That this is so stripped down to the simple nuts and bolts of the plot and closely focuses solely on the companionship between the principle cast members and eventually on the drive Luttrell somehow found within himself to stay alive is what makes the film feel so quickly paced, so nail-bitingly intense that inevitably leaves us with a solemn if not rewarding experience. As the audience has been trained, we want to be happy for Marcus, happy that he survived and that even if all of them didn't make it, he did and will hopefully live a life that would have made his brothers in arms proud. That all feels too much like we're romanticizing what the real Luttrell has seen and fought through though. Wahlberg, in a strong and commanding performance overall, narrates a final line over the film that makes us feel somewhat complete in this sense, but simply put there are no words that will do justice to what it means to "move on" after an event such as this one. To its credit, the film doesn't even attempt to do anything such as this, but instead takes the treachery and the bravery included in the mission and relays it to the screen without a filter while implementing techniques in order to better emphasize the themes and ideas it wants to explore. The result includes some fine performances from both Kitsch and Foster who develop their respective characters to the point we feel like we've known them their whole lives while only being on screen for about an hour of the run time. Kitsch hasn't garnered a great screen reputation, but this will seemingly lend him well to future supporting roles as he has a commanding presence that is best utilized when he doesn't have to also carry the weight of the film. Foster has always been an interesting performer and to his credit here we get a fully layered character that meets a gruesome end that is unfit for the man he seemingly was. I bring this up because it is the only moment in the film I didn't feel justified the violence it bluntly shows by not looking away. Most of the action here is necessary to understand the brutality of war and as I said earlier concerning the thrilling gun fight in the middle of the film that almost feels like a movie within a movie, it makes for the opportunity to deliver both hard hitting action as well as display the durability and intelligence of our protagonists, but there are small moments where the camera should shy away and leave characters with more dignity that unabashed access yet Berg can't seem to resist in that moment.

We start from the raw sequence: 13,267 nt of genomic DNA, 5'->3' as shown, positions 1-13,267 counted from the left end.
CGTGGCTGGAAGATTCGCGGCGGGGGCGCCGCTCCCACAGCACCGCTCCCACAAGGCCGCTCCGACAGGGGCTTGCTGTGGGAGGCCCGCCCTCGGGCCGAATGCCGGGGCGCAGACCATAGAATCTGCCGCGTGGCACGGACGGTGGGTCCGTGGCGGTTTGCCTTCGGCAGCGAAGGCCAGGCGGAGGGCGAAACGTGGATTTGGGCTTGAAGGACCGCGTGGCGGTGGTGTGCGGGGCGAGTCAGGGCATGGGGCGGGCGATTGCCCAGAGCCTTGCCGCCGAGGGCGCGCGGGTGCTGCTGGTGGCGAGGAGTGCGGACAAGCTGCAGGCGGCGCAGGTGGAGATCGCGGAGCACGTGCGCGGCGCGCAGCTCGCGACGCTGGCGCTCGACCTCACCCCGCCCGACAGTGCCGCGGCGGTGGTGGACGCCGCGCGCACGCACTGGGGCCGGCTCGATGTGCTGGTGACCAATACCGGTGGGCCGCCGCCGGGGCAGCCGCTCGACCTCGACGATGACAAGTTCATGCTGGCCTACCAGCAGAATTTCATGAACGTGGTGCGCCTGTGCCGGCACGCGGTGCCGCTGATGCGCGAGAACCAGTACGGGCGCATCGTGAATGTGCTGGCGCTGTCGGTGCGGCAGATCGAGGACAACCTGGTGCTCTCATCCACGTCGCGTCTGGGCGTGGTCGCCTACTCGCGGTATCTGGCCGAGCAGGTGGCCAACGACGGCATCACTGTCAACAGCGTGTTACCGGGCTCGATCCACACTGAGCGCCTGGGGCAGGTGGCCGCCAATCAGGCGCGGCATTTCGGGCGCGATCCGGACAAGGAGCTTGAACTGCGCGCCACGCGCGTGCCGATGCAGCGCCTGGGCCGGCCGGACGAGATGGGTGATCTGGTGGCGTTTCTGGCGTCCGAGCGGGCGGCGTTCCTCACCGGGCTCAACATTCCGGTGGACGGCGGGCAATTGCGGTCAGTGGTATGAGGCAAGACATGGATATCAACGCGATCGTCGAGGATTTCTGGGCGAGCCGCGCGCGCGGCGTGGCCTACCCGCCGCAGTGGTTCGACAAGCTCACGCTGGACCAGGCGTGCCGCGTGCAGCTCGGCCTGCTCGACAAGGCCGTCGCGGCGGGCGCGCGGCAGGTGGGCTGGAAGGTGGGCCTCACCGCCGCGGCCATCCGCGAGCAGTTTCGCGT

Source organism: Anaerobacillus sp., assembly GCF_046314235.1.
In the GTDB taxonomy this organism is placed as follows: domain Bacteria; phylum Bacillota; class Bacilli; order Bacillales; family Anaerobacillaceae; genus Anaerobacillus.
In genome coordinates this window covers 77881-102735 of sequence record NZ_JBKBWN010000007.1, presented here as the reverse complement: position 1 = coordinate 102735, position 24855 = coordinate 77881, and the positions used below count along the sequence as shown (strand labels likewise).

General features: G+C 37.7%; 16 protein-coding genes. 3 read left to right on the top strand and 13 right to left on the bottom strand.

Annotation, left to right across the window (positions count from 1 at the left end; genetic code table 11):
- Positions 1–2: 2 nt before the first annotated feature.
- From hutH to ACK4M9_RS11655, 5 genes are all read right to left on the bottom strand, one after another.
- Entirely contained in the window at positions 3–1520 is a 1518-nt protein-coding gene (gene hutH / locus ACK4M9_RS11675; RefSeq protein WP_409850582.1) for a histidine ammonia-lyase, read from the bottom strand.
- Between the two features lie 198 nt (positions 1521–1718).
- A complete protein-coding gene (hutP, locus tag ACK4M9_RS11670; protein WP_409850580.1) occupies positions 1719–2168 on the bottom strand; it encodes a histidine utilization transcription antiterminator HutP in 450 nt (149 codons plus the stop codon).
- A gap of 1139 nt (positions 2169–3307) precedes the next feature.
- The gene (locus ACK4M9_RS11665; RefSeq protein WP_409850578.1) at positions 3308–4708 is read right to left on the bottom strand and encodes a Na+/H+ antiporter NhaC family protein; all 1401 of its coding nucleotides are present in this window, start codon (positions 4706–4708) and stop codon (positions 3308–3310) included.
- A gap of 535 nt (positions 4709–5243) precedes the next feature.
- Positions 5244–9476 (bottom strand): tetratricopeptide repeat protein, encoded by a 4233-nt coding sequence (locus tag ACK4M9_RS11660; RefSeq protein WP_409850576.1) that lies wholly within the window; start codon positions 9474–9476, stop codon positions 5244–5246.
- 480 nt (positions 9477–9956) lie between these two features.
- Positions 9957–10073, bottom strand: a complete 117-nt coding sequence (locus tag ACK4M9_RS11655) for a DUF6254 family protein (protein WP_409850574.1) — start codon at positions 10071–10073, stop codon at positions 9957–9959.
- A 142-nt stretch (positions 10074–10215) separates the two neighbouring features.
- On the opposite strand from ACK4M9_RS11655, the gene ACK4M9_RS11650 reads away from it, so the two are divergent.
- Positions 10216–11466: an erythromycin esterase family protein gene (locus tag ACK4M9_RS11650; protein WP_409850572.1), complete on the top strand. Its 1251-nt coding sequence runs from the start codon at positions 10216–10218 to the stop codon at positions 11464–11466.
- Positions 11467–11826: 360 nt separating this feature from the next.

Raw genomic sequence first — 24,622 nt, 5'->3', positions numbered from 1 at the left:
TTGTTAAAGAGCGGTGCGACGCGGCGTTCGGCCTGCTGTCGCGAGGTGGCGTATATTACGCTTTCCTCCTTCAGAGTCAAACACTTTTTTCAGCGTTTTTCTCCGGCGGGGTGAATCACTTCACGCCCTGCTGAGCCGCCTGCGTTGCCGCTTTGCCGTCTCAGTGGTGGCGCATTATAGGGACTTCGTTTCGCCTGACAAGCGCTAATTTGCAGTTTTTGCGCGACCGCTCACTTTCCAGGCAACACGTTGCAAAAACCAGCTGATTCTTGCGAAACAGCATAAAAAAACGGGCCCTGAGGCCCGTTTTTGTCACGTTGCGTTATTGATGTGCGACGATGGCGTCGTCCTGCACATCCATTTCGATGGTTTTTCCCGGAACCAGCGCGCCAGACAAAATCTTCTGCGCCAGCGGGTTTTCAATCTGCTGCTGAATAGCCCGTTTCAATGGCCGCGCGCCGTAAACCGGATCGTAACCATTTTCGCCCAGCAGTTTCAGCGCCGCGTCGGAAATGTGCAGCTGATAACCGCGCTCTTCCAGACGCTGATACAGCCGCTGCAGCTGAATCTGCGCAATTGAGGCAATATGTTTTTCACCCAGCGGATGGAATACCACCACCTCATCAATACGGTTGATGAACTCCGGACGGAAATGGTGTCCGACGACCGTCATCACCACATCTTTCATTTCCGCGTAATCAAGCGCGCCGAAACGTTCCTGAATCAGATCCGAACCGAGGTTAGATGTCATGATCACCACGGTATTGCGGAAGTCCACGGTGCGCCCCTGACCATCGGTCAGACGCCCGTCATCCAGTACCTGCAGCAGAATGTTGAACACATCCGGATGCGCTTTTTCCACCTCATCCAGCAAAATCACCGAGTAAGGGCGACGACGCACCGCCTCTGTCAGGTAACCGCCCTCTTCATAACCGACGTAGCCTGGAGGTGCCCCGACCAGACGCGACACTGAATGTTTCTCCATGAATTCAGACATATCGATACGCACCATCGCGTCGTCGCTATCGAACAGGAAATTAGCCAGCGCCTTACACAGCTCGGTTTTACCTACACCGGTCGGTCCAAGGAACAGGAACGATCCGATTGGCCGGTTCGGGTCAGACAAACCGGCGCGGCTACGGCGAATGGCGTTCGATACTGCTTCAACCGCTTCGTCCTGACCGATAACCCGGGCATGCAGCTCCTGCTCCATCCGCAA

In saying that it also brings up how the film will satisfy on multiple levels. Those going in expecting a non-stop action flick that they can watch with their bros and bask in the manliness of the military and America will be more than pleased, but for those looking for something a little deeper, a little more nuanced it is clear Berg has inclinations for satisfying those desires as well. It seems it was a tough line for him to draw as he seems intent to honor Luttrell's vision for the film and his interpretation and memories of that day while also making a statement about the bigger picture and what the events of that day also mean in the larger scope of violence and humanity and how much it actually solves. These ideas are played out once again by Berg in effective fashion near the end of the film when Luttrell is rescued by the inhabitants of a small Afghan village who protect Marcus in honor of a 2,000 year old code of honor. During his short stay here the tables are turned and he is forced to see what it is like to be on the receiving end of people speaking in a foreign language in front of you that consist of conversation likely having to do with your fate. It is an eye opening moment that Berg expertly builds to and allows to simmer on the audiences mind before jolting them back into the thick of action. “Lone Survivor” doesn't seem to be trying to promote how great it is to be in the military or how exhilarating it is to fight in war despite the amount of action the film includes, but what we come away with is not only having witnessed a harrowing tale, but understanding the very specific insinuations that the film is making and how much of a job the military is not, but rather a lifestyle choice that seems more enigmatic than alluring to most of us.